Israel has made impressive progress in improving performance on key measures of the quality of health care in the community in recent years. These achievements are all the more notable given Israel’s modest overall spending on health care and because they have accrued to virtually the entire population of the country. Health care systems in most developed nations around the world find themselves in a similar position today with respect to health care quality. Despite significantly increased improvement efforts over the past decade, routine safety processes, such as hand hygiene and medication administration, fail routinely at rates of 30% to 50%. People with chronic diseases experience preventable episodes of acute illness that require hospitalization due to medication mix-ups and other failures of outpatient management. Patients continue to be harmed by preventable adverse events, such as surgery on the wrong part of the body and fires in operating theaters. Health care around the world is not nearly as safe as other industries, such as commercial aviation, that have mastered highly effective ways to manage serious hazards. Health care organizations will have to undertake three interrelated changes to get substantially closer to the superlative safety records of other industries: leadership commitment to zero major quality failures, widespread implementation of highly effective process improvement methods, and the adoption of all facets of a culture of safety. Each of these changes represents a major challenge to the way today’s health care organizations plan and carry out their daily work. The Israeli health system is in an enviable position to implement these changes. Universal health insurance coverage, the enrolment of the entire population in a small number of health plans, and the widespread use of electronic health records provide advantages available to few other countries. Achieving and sustaining levels of safety comparable to, say, commercial aviation will be a long journey for health care–one we should begin promptly. (This is a commentary on http://www.ijhpr.org/content/1/1/3/)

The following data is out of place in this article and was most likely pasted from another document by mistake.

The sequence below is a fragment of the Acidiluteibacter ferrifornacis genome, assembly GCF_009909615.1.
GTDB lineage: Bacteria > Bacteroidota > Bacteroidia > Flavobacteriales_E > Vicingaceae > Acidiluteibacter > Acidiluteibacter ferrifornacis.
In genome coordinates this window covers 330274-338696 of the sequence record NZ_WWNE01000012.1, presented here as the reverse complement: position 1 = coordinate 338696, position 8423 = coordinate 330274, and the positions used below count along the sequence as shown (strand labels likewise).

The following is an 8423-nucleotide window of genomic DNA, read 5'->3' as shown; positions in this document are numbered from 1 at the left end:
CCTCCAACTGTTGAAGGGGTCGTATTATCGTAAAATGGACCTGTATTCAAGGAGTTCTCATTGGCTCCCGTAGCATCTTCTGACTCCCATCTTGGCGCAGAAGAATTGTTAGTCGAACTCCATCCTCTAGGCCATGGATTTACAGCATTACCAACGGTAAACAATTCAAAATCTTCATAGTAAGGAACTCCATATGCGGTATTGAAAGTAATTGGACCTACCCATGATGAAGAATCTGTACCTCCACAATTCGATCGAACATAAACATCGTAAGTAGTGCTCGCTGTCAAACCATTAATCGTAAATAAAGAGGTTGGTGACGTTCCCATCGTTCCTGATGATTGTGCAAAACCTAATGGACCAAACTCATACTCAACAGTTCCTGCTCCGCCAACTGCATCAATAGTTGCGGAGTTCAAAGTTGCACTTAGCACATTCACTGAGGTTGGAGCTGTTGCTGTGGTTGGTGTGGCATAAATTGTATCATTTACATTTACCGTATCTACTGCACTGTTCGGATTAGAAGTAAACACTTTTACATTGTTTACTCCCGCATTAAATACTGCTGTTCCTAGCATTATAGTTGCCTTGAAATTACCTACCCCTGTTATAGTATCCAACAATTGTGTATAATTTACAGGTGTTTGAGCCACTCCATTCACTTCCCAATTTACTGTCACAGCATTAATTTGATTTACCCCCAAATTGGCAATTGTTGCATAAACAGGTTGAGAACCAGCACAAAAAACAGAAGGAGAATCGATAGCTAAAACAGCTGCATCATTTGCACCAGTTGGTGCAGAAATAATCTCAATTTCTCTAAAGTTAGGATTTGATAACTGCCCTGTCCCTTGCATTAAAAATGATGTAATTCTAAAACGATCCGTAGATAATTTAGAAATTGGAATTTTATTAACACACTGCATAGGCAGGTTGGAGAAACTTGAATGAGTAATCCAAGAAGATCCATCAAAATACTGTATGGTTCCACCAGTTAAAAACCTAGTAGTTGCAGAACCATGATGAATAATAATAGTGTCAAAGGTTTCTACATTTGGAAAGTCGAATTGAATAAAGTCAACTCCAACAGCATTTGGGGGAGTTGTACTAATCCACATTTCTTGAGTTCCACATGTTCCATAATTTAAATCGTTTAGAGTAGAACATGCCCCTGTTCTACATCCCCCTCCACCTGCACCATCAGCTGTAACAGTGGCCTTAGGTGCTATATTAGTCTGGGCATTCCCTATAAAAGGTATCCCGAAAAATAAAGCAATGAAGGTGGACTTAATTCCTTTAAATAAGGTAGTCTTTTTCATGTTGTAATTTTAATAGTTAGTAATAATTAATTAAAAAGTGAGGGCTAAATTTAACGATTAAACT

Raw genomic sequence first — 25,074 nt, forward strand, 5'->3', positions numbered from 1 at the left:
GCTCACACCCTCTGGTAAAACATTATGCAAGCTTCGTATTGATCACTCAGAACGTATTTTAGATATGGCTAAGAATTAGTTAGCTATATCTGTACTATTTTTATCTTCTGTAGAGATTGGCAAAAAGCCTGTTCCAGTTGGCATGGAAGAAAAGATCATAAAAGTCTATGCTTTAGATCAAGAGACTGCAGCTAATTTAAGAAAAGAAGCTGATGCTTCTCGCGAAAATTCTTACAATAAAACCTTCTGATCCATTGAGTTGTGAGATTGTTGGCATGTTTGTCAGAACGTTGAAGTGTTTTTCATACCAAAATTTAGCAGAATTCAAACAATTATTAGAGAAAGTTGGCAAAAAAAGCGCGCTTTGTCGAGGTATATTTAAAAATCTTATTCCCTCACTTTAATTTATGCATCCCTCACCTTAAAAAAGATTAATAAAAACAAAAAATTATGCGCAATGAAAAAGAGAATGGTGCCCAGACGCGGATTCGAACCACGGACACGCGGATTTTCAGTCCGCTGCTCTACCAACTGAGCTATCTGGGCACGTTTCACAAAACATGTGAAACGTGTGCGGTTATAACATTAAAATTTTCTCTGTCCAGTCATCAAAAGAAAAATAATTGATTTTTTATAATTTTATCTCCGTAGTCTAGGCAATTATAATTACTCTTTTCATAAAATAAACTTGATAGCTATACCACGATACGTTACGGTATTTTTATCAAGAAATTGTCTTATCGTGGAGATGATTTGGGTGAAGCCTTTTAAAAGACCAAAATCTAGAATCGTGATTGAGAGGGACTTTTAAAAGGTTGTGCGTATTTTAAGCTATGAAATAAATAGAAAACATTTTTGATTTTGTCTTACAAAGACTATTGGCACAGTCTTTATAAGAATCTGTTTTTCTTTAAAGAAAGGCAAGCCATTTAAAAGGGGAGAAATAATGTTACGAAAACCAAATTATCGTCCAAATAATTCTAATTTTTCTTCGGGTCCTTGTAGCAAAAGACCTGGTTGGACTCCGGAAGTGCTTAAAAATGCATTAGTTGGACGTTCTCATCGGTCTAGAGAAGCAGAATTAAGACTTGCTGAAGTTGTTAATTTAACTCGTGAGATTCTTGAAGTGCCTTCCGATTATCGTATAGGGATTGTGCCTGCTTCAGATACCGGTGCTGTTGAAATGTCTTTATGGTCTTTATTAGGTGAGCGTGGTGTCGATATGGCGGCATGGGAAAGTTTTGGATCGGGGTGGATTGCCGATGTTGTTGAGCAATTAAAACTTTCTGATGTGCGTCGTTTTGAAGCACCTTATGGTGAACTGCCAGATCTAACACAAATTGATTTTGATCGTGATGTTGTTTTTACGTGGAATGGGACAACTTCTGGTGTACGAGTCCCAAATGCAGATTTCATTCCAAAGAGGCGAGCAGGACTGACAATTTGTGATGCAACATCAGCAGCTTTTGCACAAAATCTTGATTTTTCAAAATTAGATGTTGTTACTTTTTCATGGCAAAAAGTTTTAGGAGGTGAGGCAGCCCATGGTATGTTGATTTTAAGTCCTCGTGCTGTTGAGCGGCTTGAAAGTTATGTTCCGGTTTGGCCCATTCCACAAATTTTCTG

Rosen B, Porath A, Pawlson LG, Chassin MR, Benbassat. Adherence to standards of care by health maintenance organizations in Israel and the USA. International Journal of Quality in Health Care 2011;23(1):15-25.

ABSTRACT

Background The health-care systems in the USA and Israel differ in organization, financing and expenditure levels. However, managed care organizations play an important role in both countries, and a comparison of the performance of their community-based health plans could inform policymakers about ways to improve the quality of care.

Objectives To compare the adherence to standards of care in Israel and in the USA.

Study design An observational study comparing trends in performance using data from reports of the National Quality Measures Program in Israel and of the National Committee for Quality Assurance in the USA.

Results Differences in specifications preclude a comparison between most measures in the two reports. However, the comparison of 11 similar measures in the 2007 reports indicates that performance was higher in the USA by 10 or more percentage points on four measures (flu immunization, medication for asthma, screening for colorectal cancer and monitoring for diabetic nephropathy). Performance was higher in Israel on three measures in patients with diabetes (blood pressure, lowdensity lipoprotein (LDL) cholesterol and glycemic control), and similar on the remaining four measures. Between 2005 and 2007, quality of care improved in both countries. However, improvement was slower in the USA than in Israel.

Conclusions. In comparison with the USA, Israel achieves comparable health maintenance organization (HMO) quality on several primary care indicators and more rapid quality improvement, despite its substantially lower level of expenditure. Considering the differences between the two countries in settings and populations, further research is needed to assess the causes, generalizability and policy implications of these findings.